Project-Based Inquiry (PBI) Global Research Highlights How Motivation And Science Knowledge May Be Influenced By School Contextual Factors

Supporting Students’ Science Content Knowledge and Motivation through Project-Based Inquiry Global in a Cross-School Collaboration. Featuring images of Hiller Spires, Marie Himes and Erin Krupa

A recent study written by Executive Director and Professor Emerita Hiller Spires, New Literacies Collaborative Director Marie Himes and NC State College of Education Assistant Professor Erin Krupa is contributing findings to a growing body of evidence in support of project-based learning. 

Supporting Students’ Science Content Knowledge and Motivation through Project-Based Inquiry (PBI) Global in a Cross-School Collaboration” explores the effects of PBI Global on students’ science content knowledge, motivation and perspectives related to inquiry in a cross-school collaboration. Using a mixed methods design, data were analyzed from 75 ninth grade students across two schools, including pre-/post-tests on science content and motivation, transcripts from student focus groups and students’ digital learning products.

“Students in this study collaborated across time, space and cultures, which added an important and challenging dimension to the science inquiry-based learning process,” said Spires. 

Initially created by Spires in 2006 and further developed over subsequent years, PBI Global is an inquiry-to-action process that has five phases: compose a compelling question; gather and analyze sources; creatively synthesize claims and evidence; critically evaluate and revise research findings; and communicate (i.e., share, publish and act) learning products to an authentic audience. PBI Global has engaged over 3,000 teachers and students in the U.S., Belize, Kenya and China.

The two schools in this study collaborated for four weeks to implement the PBI Global cycle across time, space and community cultures on the topic of United Nations Sustainable Development Goal (SDG) Six: Clean Water and Adequate Sanitation. Before compelling question development, students read A Long Walk to Water by Linda Sue Park in order to build background knowledge on the global water and sanitation context, specifically in South Sudan.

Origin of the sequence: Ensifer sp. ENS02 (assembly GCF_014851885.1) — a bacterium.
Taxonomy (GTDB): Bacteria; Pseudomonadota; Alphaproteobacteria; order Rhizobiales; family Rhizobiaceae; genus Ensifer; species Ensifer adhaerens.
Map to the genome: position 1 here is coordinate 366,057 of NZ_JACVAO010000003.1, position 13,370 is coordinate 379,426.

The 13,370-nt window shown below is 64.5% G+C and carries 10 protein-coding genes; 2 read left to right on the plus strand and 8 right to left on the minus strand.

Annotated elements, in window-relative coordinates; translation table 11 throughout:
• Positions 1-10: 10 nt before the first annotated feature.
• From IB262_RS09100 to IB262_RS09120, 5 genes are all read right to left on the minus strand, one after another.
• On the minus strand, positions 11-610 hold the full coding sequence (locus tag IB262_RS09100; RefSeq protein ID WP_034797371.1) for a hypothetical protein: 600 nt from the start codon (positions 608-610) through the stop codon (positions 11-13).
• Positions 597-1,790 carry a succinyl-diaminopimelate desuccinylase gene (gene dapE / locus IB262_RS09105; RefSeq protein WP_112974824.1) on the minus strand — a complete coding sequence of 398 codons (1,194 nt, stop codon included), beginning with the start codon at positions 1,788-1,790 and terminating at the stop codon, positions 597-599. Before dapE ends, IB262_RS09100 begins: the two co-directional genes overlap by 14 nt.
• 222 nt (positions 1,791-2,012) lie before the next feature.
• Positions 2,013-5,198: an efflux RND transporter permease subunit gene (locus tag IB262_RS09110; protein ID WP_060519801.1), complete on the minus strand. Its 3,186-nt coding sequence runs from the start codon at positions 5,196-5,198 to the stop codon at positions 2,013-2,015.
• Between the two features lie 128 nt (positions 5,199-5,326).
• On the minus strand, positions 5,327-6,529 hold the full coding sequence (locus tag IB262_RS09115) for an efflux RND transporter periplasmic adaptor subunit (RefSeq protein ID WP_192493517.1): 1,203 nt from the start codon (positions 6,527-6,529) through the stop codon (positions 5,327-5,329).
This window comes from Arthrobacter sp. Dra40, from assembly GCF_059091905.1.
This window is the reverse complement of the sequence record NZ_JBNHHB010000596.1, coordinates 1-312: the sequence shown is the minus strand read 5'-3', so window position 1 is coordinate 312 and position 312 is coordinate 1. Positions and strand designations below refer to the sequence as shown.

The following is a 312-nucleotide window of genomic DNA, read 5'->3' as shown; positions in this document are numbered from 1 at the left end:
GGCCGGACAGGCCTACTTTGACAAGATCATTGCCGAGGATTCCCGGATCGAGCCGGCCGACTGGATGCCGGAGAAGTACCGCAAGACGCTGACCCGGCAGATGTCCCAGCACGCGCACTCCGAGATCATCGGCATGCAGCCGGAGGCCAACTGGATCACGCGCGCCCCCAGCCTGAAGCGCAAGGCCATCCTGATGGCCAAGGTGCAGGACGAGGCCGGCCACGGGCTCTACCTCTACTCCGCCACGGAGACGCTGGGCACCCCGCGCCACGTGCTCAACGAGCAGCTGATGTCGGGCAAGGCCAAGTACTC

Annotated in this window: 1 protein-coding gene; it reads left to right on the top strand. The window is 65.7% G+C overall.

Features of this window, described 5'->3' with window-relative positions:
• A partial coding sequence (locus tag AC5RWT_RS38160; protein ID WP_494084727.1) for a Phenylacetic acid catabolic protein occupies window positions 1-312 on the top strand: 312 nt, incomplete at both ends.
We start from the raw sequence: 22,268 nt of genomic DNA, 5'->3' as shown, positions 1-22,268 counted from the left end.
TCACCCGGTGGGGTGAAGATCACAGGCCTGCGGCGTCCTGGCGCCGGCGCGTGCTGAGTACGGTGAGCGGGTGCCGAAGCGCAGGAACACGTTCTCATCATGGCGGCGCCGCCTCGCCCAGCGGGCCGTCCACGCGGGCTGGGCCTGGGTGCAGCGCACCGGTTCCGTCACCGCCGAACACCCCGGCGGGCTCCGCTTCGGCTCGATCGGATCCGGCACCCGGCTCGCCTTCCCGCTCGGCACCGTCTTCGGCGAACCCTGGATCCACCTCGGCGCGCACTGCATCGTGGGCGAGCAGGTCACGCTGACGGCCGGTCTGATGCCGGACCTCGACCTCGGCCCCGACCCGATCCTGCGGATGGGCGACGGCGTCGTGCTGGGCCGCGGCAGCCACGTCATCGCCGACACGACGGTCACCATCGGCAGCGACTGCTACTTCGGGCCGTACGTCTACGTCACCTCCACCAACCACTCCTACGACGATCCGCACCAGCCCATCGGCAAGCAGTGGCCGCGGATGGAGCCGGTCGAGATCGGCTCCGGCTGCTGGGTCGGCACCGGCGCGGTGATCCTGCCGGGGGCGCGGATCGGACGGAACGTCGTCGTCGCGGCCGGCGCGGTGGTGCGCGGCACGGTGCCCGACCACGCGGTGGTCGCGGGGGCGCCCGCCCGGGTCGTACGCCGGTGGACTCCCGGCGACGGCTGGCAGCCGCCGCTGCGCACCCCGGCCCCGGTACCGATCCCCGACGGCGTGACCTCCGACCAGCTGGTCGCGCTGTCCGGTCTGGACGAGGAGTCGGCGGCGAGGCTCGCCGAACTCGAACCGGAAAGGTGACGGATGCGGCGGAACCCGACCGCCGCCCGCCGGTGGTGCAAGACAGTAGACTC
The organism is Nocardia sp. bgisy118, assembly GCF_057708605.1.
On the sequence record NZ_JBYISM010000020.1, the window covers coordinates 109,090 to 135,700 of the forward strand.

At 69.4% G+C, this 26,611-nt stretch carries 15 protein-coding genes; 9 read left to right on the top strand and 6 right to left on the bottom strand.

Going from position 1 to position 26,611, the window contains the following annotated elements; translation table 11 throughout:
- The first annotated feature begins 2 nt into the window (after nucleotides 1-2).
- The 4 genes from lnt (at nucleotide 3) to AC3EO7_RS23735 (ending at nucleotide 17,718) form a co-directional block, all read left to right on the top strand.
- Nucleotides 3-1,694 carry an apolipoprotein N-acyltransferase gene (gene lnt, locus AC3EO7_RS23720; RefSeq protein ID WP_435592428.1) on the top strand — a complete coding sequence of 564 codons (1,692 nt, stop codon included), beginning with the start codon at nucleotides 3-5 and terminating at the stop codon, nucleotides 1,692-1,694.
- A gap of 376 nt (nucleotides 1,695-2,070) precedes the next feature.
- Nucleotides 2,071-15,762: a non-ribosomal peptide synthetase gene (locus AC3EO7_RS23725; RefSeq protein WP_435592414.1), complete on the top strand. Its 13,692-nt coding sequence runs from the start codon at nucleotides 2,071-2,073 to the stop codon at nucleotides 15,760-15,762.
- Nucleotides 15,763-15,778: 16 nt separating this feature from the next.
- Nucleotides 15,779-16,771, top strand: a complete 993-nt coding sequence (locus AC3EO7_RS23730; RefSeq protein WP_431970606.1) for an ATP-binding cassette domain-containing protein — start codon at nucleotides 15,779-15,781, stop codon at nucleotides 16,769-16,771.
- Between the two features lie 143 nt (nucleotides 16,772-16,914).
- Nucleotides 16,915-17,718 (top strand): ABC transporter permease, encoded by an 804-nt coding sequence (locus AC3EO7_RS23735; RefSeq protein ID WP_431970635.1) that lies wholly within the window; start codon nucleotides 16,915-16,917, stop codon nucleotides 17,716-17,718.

In the study, quantitative findings indicated School B students were more motivated by the project than School A students; these results aligned with student performance on science content. Three themes emerged from the student focus group findings: constructing empathy, learning for impact and navigating challenges. The authors presented a nuanced explanation of how motivation and content knowledge may be influenced by student experiences and school contextual factors during PBI Global. 

“Our results suggested how relationship building, mutual respect and consensus making are essential components of constructing cross-school collaborations when implementing PBI Global,” said Spires.

School stakeholder buy-in and coherent leadership were foundational for PBI Global’s success. School leadership is essential for successful implementation. In fact, school leaders needed to set and to model expectations with students and colleagues in order for the collaboration to function at a high level, the study finds.

“It’s important to identify and value each partner’s assets coming into a project like PBI Global,” said Himes. “This helps all parties navigate collaboration challenges and complexities as they arise rather than allowing them to become stumbling blocks for student learning.”

Despite challenges in the cross-school collaboration, students from both schools demonstrated a sense of empowerment, with School B experiencing a significant difference from pre- to post-assessment. One student expressed a sense of agency with the PBI Global cycle affirming “young people can solve these problems themselves.”

“It was amazing how the students persisted in the face of implementation challenges, which may be one of the most important outcomes of this study,” said Krupa.

For future research, the team is interested in conducting an experimental design research approach with secondary student and teacher populations across multiple sites, emphasizing cross-school collaborations. 

This research was funded by the National Science Foundation in a grant awarded to Spires and Krupa. “Supporting Students’ Science Content Knowledge and Motivation through Project-Based Inquiry (PBI) Global in a Cross-School Collaboration” was published in Education Sciences as part of a special issue focused on project-/problem-based learning in schools.

About the Friday Institute

The Friday Institute for Educational Innovation advances K-12 education through innovation in teaching, learning and leadership by bringing together students, teachers, researchers, policymakers and educational professionals to foster collaborations that improve education for all learners. The Friday Institute for Educational Innovation is part of NC State’s College of Education, one of the leading land-grant colleges of education in the nation.